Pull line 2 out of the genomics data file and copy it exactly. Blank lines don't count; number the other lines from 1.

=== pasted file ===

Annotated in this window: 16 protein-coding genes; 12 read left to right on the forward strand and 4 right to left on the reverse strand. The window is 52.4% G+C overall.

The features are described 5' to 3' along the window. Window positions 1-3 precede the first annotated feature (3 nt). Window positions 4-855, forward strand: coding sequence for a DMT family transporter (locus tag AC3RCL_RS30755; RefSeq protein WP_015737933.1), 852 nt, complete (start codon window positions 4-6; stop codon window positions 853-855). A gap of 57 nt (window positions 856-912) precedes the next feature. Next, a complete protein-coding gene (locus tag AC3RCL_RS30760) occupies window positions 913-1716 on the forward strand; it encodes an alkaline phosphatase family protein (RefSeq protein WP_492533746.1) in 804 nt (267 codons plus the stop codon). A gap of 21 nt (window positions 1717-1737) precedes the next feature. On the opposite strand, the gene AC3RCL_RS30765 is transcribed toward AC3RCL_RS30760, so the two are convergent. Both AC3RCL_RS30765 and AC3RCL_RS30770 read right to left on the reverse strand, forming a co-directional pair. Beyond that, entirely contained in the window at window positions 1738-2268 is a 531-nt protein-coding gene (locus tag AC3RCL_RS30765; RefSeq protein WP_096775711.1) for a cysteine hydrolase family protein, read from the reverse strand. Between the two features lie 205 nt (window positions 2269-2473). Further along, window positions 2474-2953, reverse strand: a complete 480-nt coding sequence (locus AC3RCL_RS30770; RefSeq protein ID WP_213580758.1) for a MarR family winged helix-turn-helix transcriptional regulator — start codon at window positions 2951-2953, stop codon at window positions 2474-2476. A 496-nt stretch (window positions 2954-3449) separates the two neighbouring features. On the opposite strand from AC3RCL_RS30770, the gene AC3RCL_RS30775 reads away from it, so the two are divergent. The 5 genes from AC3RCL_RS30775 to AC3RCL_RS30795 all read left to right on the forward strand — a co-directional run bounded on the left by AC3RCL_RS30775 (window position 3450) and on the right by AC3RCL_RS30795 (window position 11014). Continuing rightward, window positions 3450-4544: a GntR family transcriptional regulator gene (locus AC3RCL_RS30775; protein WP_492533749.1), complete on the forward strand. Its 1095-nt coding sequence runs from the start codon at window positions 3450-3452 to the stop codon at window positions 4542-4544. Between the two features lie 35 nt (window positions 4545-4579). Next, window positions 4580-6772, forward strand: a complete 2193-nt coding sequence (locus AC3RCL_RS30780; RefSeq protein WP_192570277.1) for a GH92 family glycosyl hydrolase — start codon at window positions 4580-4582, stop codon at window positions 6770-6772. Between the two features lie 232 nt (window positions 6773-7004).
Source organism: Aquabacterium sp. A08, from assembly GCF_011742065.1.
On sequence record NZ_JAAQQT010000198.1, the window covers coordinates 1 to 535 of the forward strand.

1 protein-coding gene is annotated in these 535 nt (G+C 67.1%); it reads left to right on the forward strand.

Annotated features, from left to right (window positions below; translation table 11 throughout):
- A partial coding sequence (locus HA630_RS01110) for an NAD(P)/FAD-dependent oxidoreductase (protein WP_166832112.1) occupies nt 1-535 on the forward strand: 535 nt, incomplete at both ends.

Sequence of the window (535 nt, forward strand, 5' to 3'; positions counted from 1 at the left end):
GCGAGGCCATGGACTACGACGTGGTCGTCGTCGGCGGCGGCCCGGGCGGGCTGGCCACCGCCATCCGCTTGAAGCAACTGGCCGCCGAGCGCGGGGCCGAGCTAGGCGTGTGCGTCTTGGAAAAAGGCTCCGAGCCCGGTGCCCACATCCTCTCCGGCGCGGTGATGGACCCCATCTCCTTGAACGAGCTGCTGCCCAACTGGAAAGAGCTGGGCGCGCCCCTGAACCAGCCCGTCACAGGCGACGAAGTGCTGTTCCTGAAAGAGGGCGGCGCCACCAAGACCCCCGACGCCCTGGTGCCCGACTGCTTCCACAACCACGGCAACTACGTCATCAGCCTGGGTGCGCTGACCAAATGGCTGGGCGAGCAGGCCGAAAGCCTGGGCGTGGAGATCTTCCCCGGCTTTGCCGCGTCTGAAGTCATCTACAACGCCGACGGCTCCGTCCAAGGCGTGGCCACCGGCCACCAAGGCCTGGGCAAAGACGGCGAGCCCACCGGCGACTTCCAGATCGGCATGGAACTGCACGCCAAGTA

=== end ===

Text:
The features are described 5' to 3' along the window. Window positions 1-3 precede the first annotated feature (3 nt). Window positions 4-855, forward strand: coding sequence for a DMT family transporter (locus tag AC3RCL_RS30755; RefSeq protein WP_015737933.1), 852 nt, complete (start codon window positions 4-6; stop codon window positions 853-855). A gap of 57 nt (window positions 856-912) precedes the next feature. Next, a complete protein-coding gene (locus tag AC3RCL_RS30760) occupies window positions 913-1716 on the forward strand; it encodes an alkaline phosphatase family protein (RefSeq protein WP_492533746.1) in 804 nt (267 codons plus the stop codon). A gap of 21 nt (window positions 1717-1737) precedes the next feature. On the opposite strand, the gene AC3RCL_RS30765 is transcribed toward AC3RCL_RS30760, so the two are convergent. Both AC3RCL_RS30765 and AC3RCL_RS30770 read right to left on the reverse strand, forming a co-directional pair. Beyond that, entirely contained in the window at window positions 1738-2268 is a 531-nt protein-coding gene (locus tag AC3RCL_RS30765; RefSeq protein WP_096775711.1) for a cysteine hydrolase family protein, read from the reverse strand. Between the two features lie 205 nt (window positions 2269-2473). Further along, window positions 2474-2953, reverse strand: a complete 480-nt coding sequence (locus AC3RCL_RS30770; RefSeq protein ID WP_213580758.1) for a MarR family winged helix-turn-helix transcriptional regulator — start codon at window positions 2951-2953, stop codon at window positions 2474-2476. A 496-nt stretch (window positions 2954-3449) separates the two neighbouring features. On the opposite strand from AC3RCL_RS30770, the gene AC3RCL_RS30775 reads away from it, so the two are divergent. The 5 genes from AC3RCL_RS30775 to AC3RCL_RS30795 all read left to right on the forward strand — a co-directional run bounded on the left by AC3RCL_RS30775 (window position 3450) and on the right by AC3RCL_RS30795 (window position 11014). Continuing rightward, window positions 3450-4544: a GntR family transcriptional regulator gene (locus AC3RCL_RS30775; protein WP_492533749.1), complete on the forward strand. Its 1095-nt coding sequence runs from the start codon at window positions 3450-3452 to the stop codon at window positions 4542-4544. Between the two features lie 35 nt (window positions 4545-4579). Next, window positions 4580-6772, forward strand: a complete 2193-nt coding sequence (locus AC3RCL_RS30780; RefSeq protein WP_192570277.1) for a GH92 family glycosyl hydrolase — start codon at window positions 4580-4582, stop codon at window positions 6770-6772. Between the two features lie 232 nt (window positions 6773-7004).